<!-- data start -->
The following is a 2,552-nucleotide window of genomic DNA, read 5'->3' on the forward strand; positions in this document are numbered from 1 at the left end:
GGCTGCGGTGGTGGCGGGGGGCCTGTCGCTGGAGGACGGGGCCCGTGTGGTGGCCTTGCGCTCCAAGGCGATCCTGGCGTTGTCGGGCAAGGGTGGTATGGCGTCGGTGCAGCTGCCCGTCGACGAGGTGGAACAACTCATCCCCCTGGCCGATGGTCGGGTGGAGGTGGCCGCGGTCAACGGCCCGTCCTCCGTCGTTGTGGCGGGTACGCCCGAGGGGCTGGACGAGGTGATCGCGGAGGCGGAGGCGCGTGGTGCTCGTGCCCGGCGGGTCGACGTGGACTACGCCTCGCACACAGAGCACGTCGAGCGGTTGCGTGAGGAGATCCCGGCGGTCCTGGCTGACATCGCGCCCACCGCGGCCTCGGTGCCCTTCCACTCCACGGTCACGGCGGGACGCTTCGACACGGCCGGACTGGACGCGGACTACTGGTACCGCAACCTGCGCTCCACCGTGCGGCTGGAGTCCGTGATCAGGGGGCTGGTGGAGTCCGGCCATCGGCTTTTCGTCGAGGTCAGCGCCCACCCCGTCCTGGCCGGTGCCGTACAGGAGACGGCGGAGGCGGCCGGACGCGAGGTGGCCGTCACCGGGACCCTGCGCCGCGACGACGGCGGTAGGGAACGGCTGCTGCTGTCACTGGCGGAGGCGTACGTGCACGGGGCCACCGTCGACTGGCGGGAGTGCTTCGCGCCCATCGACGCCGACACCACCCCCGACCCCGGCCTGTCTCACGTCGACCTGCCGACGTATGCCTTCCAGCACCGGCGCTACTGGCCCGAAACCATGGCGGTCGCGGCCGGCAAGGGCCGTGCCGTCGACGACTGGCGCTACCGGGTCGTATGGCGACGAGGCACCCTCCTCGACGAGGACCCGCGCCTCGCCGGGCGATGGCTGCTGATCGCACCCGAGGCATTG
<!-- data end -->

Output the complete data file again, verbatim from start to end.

The following is a 2,552-nucleotide window of genomic DNA, read 5'->3' on the forward strand; positions in this document are numbered from 1 at the left end:
GGCTGCGGTGGTGGCGGGGGGCCTGTCGCTGGAGGACGGGGCCCGTGTGGTGGCCTTGCGCTCCAAGGCGATCCTGGCGTTGTCGGGCAAGGGTGGTATGGCGTCGGTGCAGCTGCCCGTCGACGAGGTGGAACAACTCATCCCCCTGGCCGATGGTCGGGTGGAGGTGGCCGCGGTCAACGGCCCGTCCTCCGTCGTTGTGGCGGGTACGCCCGAGGGGCTGGACGAGGTGATCGCGGAGGCGGAGGCGCGTGGTGCTCGTGCCCGGCGGGTCGACGTGGACTACGCCTCGCACACAGAGCACGTCGAGCGGTTGCGTGAGGAGATCCCGGCGGTCCTGGCTGACATCGCGCCCACCGCGGCCTCGGTGCCCTTCCACTCCACGGTCACGGCGGGACGCTTCGACACGGCCGGACTGGACGCGGACTACTGGTACCGCAACCTGCGCTCCACCGTGCGGCTGGAGTCCGTGATCAGGGGGCTGGTGGAGTCCGGCCATCGGCTTTTCGTCGAGGTCAGCGCCCACCCCGTCCTGGCCGGTGCCGTACAGGAGACGGCGGAGGCGGCCGGACGCGAGGTGGCCGTCACCGGGACCCTGCGCCGCGACGACGGCGGTAGGGAACGGCTGCTGCTGTCACTGGCGGAGGCGTACGTGCACGGGGCCACCGTCGACTGGCGGGAGTGCTTCGCGCCCATCGACGCCGACACCACCCCCGACCCCGGCCTGTCTCACGTCGACCTGCCGACGTATGCCTTCCAGCACCGGCGCTACTGGCCCGAAACCATGGCGGTCGCGGCCGGCAAGGGCCGTGCCGTCGACGACTGGCGCTACCGGGTCGTATGGCGACGAGGCACCCTCCTCGACGAGGACCCGCGCCTCGCCGGGCGATGGCTGCTGATCGCACCCGAGGCATTG